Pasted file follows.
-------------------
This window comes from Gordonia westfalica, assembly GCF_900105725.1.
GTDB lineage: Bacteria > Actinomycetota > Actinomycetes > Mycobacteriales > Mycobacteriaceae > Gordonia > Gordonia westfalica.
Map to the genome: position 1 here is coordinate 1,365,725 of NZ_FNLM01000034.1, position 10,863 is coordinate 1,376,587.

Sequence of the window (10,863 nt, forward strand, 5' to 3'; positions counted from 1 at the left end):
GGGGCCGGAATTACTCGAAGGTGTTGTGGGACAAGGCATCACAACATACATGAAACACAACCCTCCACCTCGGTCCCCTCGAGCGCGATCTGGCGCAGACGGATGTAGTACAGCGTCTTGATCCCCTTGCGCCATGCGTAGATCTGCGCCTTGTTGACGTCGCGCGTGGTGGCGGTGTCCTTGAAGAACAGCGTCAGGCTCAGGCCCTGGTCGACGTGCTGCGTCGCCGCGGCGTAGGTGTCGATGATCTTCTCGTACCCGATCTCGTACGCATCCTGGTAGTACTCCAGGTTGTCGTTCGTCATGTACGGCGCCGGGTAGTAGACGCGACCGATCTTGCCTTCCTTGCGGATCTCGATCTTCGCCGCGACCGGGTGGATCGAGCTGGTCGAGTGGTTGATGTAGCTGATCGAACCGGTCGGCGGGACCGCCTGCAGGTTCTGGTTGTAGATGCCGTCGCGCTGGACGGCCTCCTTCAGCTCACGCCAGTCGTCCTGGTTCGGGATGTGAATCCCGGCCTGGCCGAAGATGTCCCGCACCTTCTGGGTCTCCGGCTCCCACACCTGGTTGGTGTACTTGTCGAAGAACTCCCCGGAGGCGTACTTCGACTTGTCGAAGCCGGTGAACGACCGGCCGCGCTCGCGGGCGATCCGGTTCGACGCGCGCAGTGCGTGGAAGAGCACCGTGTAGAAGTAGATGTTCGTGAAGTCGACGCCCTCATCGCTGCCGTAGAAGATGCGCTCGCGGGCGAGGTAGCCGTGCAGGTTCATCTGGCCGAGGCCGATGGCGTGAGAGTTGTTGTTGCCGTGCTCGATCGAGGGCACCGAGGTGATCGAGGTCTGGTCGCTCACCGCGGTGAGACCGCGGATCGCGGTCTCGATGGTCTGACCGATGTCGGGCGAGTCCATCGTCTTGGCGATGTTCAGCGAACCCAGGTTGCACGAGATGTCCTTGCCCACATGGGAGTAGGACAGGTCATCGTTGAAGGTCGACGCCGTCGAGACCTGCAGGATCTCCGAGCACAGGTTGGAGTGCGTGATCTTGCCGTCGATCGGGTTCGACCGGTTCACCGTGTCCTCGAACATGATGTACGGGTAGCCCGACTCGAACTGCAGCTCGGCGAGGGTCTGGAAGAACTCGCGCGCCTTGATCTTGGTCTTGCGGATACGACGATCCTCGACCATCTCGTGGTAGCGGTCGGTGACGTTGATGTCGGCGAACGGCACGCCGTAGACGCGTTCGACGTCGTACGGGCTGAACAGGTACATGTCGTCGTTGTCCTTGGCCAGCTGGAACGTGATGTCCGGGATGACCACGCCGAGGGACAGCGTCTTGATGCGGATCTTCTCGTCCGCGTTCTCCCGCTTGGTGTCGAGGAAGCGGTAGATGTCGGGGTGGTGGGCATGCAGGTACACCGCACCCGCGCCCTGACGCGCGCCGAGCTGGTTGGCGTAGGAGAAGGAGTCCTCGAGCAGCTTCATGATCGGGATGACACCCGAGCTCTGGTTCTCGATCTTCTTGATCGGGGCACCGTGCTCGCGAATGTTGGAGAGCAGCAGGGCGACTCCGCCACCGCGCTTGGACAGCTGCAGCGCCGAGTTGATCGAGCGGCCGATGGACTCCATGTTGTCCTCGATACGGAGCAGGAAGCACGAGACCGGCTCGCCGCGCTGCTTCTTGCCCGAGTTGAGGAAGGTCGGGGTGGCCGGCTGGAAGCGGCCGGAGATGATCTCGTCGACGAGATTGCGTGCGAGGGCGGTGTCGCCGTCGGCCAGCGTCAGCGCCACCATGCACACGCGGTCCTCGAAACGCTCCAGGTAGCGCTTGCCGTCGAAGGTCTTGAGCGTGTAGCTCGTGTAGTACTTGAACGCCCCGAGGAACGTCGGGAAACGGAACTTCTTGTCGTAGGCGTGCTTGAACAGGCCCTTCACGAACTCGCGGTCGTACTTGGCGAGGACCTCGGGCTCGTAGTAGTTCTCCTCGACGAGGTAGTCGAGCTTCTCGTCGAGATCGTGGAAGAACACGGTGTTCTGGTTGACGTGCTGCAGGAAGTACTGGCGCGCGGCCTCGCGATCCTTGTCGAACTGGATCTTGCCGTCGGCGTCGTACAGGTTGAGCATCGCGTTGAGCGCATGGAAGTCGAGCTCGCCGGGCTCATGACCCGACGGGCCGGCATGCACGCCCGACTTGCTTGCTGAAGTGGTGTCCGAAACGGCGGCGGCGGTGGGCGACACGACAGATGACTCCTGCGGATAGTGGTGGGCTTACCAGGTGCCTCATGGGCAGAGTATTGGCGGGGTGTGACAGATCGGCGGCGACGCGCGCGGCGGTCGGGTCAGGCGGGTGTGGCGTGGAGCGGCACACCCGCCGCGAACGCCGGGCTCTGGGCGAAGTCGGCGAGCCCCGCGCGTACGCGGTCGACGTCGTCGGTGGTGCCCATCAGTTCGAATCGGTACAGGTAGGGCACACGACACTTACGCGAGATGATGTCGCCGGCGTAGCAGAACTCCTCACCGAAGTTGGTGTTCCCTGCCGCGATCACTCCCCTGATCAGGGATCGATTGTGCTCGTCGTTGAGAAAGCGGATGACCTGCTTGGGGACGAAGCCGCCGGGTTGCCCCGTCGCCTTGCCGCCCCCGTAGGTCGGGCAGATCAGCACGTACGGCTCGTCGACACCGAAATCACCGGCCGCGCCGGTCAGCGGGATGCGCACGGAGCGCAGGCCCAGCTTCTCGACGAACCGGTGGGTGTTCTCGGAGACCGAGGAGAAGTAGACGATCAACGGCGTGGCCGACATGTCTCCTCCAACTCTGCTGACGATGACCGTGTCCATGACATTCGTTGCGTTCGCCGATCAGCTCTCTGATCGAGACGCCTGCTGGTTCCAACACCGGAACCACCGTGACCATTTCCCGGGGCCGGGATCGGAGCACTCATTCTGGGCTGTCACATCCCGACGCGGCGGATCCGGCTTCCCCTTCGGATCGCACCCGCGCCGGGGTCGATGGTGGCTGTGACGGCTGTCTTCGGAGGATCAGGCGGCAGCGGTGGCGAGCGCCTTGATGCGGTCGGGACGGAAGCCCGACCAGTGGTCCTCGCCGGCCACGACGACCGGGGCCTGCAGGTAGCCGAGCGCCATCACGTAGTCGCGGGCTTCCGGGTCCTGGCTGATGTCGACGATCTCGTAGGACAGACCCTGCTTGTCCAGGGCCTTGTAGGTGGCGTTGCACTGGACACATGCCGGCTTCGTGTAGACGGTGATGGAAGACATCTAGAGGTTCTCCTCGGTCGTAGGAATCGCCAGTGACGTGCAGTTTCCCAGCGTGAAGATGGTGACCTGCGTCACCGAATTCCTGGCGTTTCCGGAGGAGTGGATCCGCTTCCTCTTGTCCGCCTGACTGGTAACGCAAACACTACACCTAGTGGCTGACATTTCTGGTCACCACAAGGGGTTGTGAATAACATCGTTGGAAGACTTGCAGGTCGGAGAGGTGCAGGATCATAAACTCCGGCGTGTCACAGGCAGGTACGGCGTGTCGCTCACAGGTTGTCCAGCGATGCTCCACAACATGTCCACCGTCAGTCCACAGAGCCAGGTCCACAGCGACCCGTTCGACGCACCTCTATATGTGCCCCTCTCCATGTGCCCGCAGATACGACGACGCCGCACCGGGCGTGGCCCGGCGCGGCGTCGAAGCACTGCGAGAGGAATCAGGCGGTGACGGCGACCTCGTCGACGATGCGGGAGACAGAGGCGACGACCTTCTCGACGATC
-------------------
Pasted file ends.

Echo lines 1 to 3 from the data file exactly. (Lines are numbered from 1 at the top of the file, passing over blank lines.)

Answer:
This window comes from Gordonia westfalica, assembly GCF_900105725.1.
GTDB lineage: Bacteria > Actinomycetota > Actinomycetes > Mycobacteriales > Mycobacteriaceae > Gordonia > Gordonia westfalica.
Map to the genome: position 1 here is coordinate 1,365,725 of NZ_FNLM01000034.1, position 10,863 is coordinate 1,376,587.